View Full Version : RM Italy Amplifiers
10-17-2006, 09:24 PM
For the record, I have no intention to purchase or use one, I'm just curious.
Anytime anyone posts a question around this site mentioning one of these things, the near immediate reply is 'they're dirty junk and you shouldn't use them.'
Here's my question:
How do you know that?
Has QST done a review on any of these? Is there a place on the inkernet where I can see test results?
I'm just having a Missouri moment, so show me.
10-17-2006, 10:52 PM
The ARRL Lab wouldn't test an item that's not lawfully available for sale in the United States. RM Italia amplifiers are not certificated for sale here, and cannot be lawfully purchased here, so that negates the need for any product review.
The recent FCC Report & Order that will allow for amateur HF amplifiers that cover the 10m and 12m bands as long as they are not capable of amplifying signals in the 11m band still requires that amplifiers be certificated for sale in the U.S.
The only one I've ever seen up close was a little 250W amplifier advertised as an amateur HF band amplifier, model RM-250 or something similar to that. A neighbor ham picked one up at the TRW Swap Meet for only $50 and thought he had a good deal.
We tried it out using an FT-817 as the exciter, because it only required about 4W drive to make full output. Into my dummy load through a 20 dB directional coupler, further isolated by another 20 dB resistive attenuator, into my HP 141T spectrum analyzer with the 1.2 GHz RF module and standard IF module with selectable filters and video smoothing. It was awful.
At 4W drive power on 40 meters, it made about 200W output power and the output spectrum looked like a comb generator. I think the harmonics up to about 5x were all -20 dBc or stronger. I had no convenient way to measure 3rd-5th-7th-9th order IMD, which would have been a really good test, because that requires multiple low distortion sources I didn't have. But I suspect it would be terrible.
We did measure output power vs. drive power to check for linearity, and it wasn't "linear" above about 100W output, which only required about 1W drive. 20dB gain is interesting to have, but it's only 20dB at very low input levels. Above that, it compresses a great deal, and required ~4W for 200W out. That's 3 dB of compression, which helps explain the harmonic content.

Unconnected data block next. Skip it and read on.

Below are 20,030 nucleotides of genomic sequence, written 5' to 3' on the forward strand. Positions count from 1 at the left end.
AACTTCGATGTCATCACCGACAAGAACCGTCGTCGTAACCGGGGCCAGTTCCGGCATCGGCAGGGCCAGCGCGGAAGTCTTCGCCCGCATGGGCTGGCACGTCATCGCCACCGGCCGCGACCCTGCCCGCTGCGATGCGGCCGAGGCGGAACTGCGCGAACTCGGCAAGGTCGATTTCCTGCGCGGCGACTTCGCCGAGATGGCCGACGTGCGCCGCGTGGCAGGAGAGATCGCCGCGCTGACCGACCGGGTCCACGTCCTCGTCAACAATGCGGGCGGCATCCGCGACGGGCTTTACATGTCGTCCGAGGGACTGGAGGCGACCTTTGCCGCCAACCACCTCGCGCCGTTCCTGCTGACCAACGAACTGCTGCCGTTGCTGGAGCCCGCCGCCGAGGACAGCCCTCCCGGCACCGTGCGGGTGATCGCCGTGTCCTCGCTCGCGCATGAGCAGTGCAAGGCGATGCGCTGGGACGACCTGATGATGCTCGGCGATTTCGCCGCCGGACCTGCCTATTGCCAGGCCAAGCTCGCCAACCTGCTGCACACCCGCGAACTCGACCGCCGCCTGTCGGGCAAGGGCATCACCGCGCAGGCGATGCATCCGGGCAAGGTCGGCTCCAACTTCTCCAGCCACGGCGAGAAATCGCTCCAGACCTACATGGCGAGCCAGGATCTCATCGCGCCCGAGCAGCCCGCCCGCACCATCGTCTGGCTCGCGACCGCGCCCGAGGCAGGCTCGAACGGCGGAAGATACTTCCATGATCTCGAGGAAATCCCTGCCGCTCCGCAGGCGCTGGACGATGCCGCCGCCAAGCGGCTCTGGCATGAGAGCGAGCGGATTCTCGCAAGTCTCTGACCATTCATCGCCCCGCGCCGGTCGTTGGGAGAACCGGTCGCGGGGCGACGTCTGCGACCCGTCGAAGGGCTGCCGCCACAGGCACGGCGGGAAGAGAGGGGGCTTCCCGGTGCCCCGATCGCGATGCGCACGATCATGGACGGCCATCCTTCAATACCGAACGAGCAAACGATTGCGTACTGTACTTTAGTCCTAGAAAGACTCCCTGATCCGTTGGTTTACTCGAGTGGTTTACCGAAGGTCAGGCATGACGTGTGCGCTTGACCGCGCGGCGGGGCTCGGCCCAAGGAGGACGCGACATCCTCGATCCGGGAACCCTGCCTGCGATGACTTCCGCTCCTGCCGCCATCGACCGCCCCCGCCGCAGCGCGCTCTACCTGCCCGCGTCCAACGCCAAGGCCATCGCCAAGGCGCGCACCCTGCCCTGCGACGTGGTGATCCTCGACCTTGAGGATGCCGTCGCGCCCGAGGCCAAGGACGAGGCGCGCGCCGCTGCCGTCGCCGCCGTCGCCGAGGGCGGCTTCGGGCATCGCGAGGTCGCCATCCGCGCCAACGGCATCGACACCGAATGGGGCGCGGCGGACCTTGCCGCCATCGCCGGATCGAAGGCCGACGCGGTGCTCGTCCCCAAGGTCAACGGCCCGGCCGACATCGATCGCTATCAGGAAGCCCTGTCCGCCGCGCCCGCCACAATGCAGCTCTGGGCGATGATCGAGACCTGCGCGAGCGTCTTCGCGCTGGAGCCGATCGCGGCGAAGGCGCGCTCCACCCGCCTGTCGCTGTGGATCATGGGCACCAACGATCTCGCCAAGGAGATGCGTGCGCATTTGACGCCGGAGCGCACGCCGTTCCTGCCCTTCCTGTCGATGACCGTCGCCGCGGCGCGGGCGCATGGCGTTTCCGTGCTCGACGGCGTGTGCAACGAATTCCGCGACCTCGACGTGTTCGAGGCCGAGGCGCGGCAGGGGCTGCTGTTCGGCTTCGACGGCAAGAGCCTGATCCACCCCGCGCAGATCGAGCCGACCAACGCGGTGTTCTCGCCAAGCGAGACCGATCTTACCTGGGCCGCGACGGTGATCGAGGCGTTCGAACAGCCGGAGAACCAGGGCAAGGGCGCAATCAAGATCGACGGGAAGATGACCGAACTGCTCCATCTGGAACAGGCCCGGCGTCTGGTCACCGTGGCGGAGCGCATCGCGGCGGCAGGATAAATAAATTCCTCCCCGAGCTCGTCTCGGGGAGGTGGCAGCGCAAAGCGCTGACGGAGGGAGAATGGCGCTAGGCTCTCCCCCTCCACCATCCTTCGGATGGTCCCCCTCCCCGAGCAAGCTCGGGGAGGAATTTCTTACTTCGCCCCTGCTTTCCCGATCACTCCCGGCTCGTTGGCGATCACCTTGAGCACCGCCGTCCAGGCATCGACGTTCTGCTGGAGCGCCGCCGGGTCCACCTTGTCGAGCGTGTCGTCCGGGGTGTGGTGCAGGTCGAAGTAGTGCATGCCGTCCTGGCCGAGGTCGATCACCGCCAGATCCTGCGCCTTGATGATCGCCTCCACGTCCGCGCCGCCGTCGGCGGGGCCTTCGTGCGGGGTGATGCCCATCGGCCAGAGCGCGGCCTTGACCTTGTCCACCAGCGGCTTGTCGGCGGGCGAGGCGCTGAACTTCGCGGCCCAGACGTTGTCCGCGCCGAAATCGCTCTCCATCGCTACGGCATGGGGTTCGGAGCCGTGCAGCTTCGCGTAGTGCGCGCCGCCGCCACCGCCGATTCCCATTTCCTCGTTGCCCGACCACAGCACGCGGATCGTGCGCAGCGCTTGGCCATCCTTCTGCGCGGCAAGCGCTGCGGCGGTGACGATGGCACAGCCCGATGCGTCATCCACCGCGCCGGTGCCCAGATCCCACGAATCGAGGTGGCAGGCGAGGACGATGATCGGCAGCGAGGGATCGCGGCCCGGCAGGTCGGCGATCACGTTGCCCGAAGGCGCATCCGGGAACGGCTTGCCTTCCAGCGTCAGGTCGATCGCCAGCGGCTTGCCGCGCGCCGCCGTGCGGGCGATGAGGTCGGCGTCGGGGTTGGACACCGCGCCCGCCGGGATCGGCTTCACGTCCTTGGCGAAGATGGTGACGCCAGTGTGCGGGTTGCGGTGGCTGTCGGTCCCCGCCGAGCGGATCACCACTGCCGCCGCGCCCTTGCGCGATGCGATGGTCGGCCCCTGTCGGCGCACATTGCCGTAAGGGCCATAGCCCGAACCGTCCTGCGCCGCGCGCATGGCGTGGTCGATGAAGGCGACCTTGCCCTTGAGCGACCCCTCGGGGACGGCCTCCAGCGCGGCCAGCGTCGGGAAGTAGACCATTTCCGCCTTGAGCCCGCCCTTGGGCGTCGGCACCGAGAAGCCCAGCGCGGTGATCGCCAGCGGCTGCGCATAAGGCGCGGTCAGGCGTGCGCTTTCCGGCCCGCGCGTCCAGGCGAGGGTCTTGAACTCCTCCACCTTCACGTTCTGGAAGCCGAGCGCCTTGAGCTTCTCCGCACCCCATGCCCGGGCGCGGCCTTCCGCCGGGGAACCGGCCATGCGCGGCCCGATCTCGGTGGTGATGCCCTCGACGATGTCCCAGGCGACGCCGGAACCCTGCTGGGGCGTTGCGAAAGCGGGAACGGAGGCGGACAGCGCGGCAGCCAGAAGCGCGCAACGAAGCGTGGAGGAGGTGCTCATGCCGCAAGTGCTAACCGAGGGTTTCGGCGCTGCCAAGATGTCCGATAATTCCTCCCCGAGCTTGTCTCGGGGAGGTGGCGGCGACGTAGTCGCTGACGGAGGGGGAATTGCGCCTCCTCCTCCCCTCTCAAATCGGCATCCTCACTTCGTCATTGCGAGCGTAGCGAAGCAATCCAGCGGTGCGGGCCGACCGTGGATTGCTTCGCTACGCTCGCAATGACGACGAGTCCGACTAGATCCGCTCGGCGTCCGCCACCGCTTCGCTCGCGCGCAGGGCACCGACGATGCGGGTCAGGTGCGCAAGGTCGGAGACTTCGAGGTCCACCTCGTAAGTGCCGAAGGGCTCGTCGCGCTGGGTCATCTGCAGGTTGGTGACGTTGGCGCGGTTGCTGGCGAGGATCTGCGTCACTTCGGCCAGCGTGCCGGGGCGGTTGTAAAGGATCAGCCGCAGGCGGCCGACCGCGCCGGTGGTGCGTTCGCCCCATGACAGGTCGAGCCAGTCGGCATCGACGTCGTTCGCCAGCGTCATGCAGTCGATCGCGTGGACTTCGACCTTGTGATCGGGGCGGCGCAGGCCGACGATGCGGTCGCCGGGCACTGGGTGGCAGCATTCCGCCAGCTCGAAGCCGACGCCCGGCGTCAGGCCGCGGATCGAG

It doesn't have bandswitched low pass filters, which explains why so many harmonics of 7 MHz blow right through it, into the load. Harmonic suppression when driven at 28 MHz was better, and I think the x2 and x3 were around -30 dBc when operated in the linear region, but when driven with a full 4W, that all fell apart and got worse.
Again, only one bench test with only one sample of only one model; but if that's representative of the product family, I wouldn't spend a dime on any of it.
I suspect others have performed similar tests to yield the "don't buy it!" reputation the gear has.
But I doubt the League would bother testing something that technically isn't available for sale here.
They do have some amps for use above 50 mhz and some below,
Ebay is full of these amplifiers everyday. I wonder who is buying all of them? Ebay could care the least what radio item is put up for sale, it is legal in their eyes, as long as it it posted under the ham radio section.
I bet 75% of the amplifiers posted under Ham Radio on Ebay are not FCC certified and legal amplifiers.
What ham in his right mind would buy an amplifier for only 10 meters? That is something I have never figured out.
Quote[/b] ]Ebay is full of these amplifiers everyday. I wonder who is buying all of them?
Easy answer: CBers.
Quote[/b] ]Ebay could care the least what radio item is put up for sale, it is legal in their eyes, as long as it it posted under the ham radio section.
Not true. They WILL pull auctions of such and have done so even in cases where legitimate equipment is up on the block.
Quote[/b] ]I bet 75% of the amplifiers posted under Ham Radio on Ebay are not FCC certified and legal amplifiers.
If they're made by Palomar...Texas Star...Davemade...Skullcracka...and so forth, you're correct. NONE of those amps carry FCC certification that allows them to be legally sold in the U.S.
Quote[/b] ]What ham in his right mind would buy an amplifier for only 10 meters? That is something I have never figured out.
If a person were to convert a CB for use on 10, or had a single-band 10M rig of less than 25w then a set of 'boots' would be helpful in times of bad band conditions - especially when running mobile. One would want the amplifier to be clean - and not a harmonic generator as 'WIK illustrated.
RM Italia - the official amplifier of ALFA TANGO!! http://www.qrz.com/iB_html/non-cgi/emoticons/biggrin.gif